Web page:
Women in LARP Q&A – do women get a rough deal?

live action roleplay

lrp: live action roleplay

Do women get a rough deal at LRP? Or is it champagne, sword fights and roses all the way?

Girls speak: best things about LRP
What’s great about LRP?
Are rules / costume important?
What events would you start with?
What’s crap about LRP?
Do LRP women get a rough deal?
Player backgrounds
Hot tips for newcomers

Carrie: Even at the most balanced games only 30 to 40% of the players are female. A lot of the facilities are the same (toilets, showers, etc) for the Out of Character things and most of the time you are “just one of the group”, when setting up tents, for example. But In Character things can be different. There are certain stereotypes about female roleplayers, a major one being the healer-girlfriend – one who is there with their boyfriend and plays his healer. Another is group-cook – a woman who cooks for the group and ends up spending most of the game-time cooking meals over a campfire.

Bridie: It’s getting better. Possibly because the emphasis is shifting towards role-playing with politics and social interaction rather than just skirmishing and battles.

Lilian: It depends what you mean by a rough deal. In the system I run, the women are on a par with the men in terms of game respect and status.

Emii: I’ve never been dealt the rough deal in the time I’ve been LARPing. I also don’t reckon the men idolise us or anything, as people seem to assume as they think there aren’t many girlies in LARP – I’ve always been treated as an equal.

Rhona – I wouldn’t say women get a rough deal but I’m only young so I don’t really know. But getting your hair ripped off by a vicious tree is painful… but that can apply to men…

Clare: OK, there’s times when you’ll be flirted with and stuff because, well, lots of single guys! But I wouldn’t take people’s in-character personalities as their out of character ones. If you’re playing a stereotype (warrior princess, anyone?) then you need to make it unique and stand out so you become more than that stereotype – but it’s the same for guys too! Most of the time you’re treated as an equal (yes, including listening to lads’ idea of campfire songs!) and I can beat my fiance in a sword fight due to my distinct lack of fighting style! OK, so showers & toilets can suck at fest events, but it’s just one weekend and everyone’s in the same boat, or campsite, so it’s not a hardship. Babywipes and stuff are perfectly packable! I think the community and the sense that everyone’s working together to play means that usually it’s more a case of species-ism than gender prejudice! And most guys – and the organisers – would stamp on anything unsuitable quickly.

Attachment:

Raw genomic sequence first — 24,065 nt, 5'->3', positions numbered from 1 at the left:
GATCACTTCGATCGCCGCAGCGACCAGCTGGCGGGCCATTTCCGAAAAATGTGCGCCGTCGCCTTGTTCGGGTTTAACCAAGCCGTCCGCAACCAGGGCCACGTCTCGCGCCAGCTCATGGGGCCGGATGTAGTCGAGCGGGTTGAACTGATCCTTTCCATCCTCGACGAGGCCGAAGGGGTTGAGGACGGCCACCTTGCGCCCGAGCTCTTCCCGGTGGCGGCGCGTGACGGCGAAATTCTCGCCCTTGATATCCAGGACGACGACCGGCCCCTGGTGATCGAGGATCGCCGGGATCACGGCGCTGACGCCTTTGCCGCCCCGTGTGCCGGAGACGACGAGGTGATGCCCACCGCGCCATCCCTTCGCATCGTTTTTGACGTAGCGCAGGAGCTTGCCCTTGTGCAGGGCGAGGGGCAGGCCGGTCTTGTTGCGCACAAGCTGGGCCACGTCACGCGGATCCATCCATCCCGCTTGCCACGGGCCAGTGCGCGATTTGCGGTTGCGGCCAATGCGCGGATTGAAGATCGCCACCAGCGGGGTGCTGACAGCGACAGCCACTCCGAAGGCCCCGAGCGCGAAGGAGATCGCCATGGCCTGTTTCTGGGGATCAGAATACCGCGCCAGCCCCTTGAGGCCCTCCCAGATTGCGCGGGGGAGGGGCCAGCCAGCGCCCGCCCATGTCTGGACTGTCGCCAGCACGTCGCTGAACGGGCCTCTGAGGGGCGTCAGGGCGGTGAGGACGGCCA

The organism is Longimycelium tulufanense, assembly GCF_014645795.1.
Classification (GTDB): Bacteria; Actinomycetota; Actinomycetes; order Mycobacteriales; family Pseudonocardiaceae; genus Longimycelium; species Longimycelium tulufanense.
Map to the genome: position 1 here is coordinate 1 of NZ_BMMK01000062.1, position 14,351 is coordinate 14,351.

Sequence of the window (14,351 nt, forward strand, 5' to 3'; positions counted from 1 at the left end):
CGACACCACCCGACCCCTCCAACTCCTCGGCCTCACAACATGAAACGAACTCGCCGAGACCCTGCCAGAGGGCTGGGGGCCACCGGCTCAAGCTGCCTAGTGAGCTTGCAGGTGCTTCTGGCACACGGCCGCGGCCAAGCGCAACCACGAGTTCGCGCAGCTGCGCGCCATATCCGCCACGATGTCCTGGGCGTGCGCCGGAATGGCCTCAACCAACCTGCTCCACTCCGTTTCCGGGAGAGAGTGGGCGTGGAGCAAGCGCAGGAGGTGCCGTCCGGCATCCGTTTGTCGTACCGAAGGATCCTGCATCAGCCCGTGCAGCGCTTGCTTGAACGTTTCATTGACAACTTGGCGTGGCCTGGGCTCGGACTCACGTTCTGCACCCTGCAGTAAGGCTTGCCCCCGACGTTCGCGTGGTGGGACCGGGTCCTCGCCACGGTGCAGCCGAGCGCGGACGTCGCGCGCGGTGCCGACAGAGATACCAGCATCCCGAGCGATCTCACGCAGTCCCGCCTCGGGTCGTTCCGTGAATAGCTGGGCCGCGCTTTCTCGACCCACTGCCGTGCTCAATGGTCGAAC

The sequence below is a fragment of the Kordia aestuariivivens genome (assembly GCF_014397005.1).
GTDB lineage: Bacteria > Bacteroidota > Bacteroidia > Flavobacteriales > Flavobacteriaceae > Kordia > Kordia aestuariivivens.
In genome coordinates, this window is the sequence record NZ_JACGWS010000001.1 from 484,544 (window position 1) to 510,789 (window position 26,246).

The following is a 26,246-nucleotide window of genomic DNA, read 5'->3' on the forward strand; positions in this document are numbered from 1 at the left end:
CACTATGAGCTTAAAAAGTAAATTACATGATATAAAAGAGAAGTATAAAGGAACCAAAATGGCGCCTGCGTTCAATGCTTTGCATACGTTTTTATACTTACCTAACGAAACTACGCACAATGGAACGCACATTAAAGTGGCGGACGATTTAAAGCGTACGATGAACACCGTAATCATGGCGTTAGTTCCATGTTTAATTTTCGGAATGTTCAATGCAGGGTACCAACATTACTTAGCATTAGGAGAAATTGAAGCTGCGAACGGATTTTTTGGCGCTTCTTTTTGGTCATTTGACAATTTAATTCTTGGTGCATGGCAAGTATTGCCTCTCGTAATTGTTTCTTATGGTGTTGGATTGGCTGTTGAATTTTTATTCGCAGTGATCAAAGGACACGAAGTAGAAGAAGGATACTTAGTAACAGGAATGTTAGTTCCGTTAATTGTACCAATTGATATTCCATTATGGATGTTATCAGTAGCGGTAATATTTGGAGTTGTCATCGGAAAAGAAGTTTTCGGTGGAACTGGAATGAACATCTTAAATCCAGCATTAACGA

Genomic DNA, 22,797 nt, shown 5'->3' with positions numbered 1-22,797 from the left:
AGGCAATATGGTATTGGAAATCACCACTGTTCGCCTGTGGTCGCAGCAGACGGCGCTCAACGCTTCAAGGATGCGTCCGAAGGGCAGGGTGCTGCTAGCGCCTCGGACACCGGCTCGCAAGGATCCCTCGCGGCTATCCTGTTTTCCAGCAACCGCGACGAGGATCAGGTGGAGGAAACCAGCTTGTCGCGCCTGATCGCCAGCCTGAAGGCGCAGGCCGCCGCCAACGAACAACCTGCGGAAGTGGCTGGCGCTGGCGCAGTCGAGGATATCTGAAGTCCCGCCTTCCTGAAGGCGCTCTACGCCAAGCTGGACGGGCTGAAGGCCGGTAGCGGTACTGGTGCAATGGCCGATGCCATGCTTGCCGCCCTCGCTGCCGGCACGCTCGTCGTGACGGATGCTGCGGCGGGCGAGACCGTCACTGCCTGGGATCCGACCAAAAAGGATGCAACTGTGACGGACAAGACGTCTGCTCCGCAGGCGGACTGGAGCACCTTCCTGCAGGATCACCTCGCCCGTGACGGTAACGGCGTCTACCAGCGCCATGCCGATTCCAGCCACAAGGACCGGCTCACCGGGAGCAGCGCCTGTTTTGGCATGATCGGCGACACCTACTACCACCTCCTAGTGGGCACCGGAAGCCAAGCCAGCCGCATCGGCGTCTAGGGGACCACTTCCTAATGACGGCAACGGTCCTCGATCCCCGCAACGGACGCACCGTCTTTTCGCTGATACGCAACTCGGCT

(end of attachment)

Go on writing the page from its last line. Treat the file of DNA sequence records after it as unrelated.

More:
Lol – We too have our vulnerable bits to our bodies(chest) and most clubs will point this out. If you get hurt they will attend to you (usually before anyone else). I won’t lie, you can get hurt if you decide to fight, but nothing too bad. Usually my bruises have come from me throwing myself into walls and stuff in the heat of battle, though I took a blow to my back once that put me out of the game for a while – but it’s all worth it in the end. As for getting teased and such most guys are so shocked to see a FEMALE they kind of go all chivalryish. But don’t expect it from all the lads; most will test you to see if you’re a worthy opponent.

Heather: I will admit to having a few run-ins with the egotistical male, but LRP does give you the confidence to be able to deal with it, voice your own opinion, speak your own mind and if worse comes to the worse you can always beat them with a rubber sword.(On the subject of swords, I’ve been role playing for over 18 years and actually used a sword twice. It’s not always about the fighting. There is so much more to it than that.)

Next: How did you get into live action roleplaying?

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